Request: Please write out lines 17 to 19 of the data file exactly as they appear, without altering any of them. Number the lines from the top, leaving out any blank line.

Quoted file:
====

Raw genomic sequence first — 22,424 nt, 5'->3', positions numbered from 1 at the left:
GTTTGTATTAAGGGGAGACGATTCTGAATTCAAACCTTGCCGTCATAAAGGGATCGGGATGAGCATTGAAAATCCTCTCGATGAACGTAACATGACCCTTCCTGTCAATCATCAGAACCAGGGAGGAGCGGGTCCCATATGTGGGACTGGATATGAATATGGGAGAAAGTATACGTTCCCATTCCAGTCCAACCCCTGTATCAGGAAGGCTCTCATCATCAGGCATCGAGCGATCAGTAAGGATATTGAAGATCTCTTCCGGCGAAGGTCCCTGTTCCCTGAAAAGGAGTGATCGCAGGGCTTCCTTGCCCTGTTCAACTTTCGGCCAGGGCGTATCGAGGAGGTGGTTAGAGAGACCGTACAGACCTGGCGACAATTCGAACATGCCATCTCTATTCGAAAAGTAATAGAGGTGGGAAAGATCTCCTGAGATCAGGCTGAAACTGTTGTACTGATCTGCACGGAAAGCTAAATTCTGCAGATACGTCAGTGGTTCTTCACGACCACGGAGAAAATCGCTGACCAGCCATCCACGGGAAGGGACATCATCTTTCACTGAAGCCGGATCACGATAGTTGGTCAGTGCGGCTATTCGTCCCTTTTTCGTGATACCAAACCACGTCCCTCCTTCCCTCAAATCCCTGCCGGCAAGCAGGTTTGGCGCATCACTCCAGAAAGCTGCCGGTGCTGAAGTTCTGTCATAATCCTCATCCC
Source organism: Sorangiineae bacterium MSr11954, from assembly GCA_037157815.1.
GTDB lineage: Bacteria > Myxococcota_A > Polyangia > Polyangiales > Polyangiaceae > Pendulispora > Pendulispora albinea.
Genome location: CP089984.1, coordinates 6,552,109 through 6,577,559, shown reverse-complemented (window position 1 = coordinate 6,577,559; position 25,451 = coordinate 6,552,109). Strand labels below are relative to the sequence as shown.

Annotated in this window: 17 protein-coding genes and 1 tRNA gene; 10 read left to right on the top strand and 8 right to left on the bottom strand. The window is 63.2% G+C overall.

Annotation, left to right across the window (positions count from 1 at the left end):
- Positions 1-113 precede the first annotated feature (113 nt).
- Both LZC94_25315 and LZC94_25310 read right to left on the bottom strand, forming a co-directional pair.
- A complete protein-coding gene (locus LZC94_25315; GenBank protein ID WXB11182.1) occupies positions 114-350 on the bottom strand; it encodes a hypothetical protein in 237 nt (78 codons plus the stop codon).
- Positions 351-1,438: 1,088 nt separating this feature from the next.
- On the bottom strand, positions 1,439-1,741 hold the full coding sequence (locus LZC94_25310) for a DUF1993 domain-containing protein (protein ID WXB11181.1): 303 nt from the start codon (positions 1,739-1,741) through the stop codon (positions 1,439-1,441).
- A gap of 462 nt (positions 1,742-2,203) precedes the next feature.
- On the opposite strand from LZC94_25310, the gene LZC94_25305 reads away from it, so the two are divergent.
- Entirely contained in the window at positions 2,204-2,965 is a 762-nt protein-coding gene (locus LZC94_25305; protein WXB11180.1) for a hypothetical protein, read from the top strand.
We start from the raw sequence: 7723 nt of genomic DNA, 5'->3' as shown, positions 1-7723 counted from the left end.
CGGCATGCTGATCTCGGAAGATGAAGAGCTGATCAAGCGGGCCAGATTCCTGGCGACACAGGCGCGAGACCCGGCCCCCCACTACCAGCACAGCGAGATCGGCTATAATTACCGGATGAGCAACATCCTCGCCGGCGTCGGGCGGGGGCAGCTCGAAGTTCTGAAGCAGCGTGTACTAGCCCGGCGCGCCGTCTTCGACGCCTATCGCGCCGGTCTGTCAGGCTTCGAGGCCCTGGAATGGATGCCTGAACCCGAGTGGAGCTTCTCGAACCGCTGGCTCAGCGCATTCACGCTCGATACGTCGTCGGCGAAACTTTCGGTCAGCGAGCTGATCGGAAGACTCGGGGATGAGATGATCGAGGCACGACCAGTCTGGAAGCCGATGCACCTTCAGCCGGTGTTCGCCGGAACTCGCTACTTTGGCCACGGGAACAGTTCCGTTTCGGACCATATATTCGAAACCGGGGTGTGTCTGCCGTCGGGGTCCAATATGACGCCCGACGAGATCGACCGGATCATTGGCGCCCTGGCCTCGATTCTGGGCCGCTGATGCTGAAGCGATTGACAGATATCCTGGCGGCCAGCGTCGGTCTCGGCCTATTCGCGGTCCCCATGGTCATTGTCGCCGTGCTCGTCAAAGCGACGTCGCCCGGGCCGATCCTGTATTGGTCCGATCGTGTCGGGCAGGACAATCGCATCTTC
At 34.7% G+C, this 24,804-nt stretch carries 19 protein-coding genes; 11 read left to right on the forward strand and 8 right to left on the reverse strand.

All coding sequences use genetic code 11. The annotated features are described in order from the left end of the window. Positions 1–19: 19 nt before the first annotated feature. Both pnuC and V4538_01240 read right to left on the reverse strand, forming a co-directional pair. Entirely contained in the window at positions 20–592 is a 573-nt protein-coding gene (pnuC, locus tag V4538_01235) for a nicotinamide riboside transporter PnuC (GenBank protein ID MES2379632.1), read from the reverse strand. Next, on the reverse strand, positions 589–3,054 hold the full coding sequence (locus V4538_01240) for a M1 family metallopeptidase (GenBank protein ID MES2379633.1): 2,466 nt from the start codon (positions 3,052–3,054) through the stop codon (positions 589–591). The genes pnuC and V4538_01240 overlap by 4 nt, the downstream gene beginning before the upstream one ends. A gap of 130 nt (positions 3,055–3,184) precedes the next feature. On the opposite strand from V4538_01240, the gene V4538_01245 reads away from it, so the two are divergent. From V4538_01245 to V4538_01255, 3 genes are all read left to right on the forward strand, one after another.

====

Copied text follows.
CGGCATGCTGATCTCGGAAGATGAAGAGCTGATCAAGCGGGCCAGATTCCTGGCGACACAGGCGCGAGACCCGGCCCCCCACTACCAGCACAGCGAGATCGGCTATAATTACCGGATGAGCAACATCCTCGCCGGCGTCGGGCGGGGGCAGCTCGAAGTTCTGAAGCAGCGTGTACTAGCCCGGCGCGCCGTCTTCGACGCCTATCGCGCCGGTCTGTCAGGCTTCGAGGCCCTGGAATGGATGCCTGAACCCGAGTGGAGCTTCTCGAACCGCTGGCTCAGCGCATTCACGCTCGATACGTCGTCGGCGAAACTTTCGGTCAGCGAGCTGATCGGAAGACTCGGGGATGAGATGATCGAGGCACGACCAGTCTGGAAGCCGATGCACCTTCAGCCGGTGTTCGCCGGAACTCGCTACTTTGGCCACGGGAACAGTTCCGTTTCGGACCATATATTCGAAACCGGGGTGTGTCTGCCGTCGGGGTCCAATATGACGCCCGACGAGATCGACCGGATCATTGGCGCCCTGGCCTCGATTCTGGGCCGCTGATGCTGAAGCGATTGACAGATATCCTGGCGGCCAGCGTCGGTCTCGGCCTATTCGCGGTCCCCATGGTCATTGTCGCCGTGCTCGTCAAAGCGACGTCGCCCGGGCCGATCCTGTATTGGTCCGATCGTGTCGGGCAGGACAATCGCATCTTC
At 34.7% G+C, this 24,804-nt stretch carries 19 protein-coding genes; 11 read left to right on the forward strand and 8 right to left on the reverse strand.

All coding sequences use genetic code 11. The annotated features are described in order from the left end of the window. Positions 1–19: 19 nt before the first annotated feature. Both pnuC and V4538_01240 read right to left on the reverse strand, forming a co-directional pair. Entirely contained in the window at positions 20–592 is a 573-nt protein-coding gene (pnuC, locus tag V4538_01235) for a nicotinamide riboside transporter PnuC (GenBank protein ID MES2379632.1), read from the reverse strand. Next, on the reverse strand, positions 589–3,054 hold the full coding sequence (locus V4538_01240) for a M1 family metallopeptidase (GenBank protein ID MES2379633.1): 2,466 nt from the start codon (positions 3,052–3,054) through the stop codon (positions 589–591). The genes pnuC and V4538_01240 overlap by 4 nt, the downstream gene beginning before the upstream one ends. A gap of 130 nt (positions 3,055–3,184) precedes the next feature. On the opposite strand from V4538_01240, the gene V4538_01245 reads away from it, so the two are divergent. From V4538_01245 to V4538_01255, 3 genes are all read left to right on the forward strand, one after another.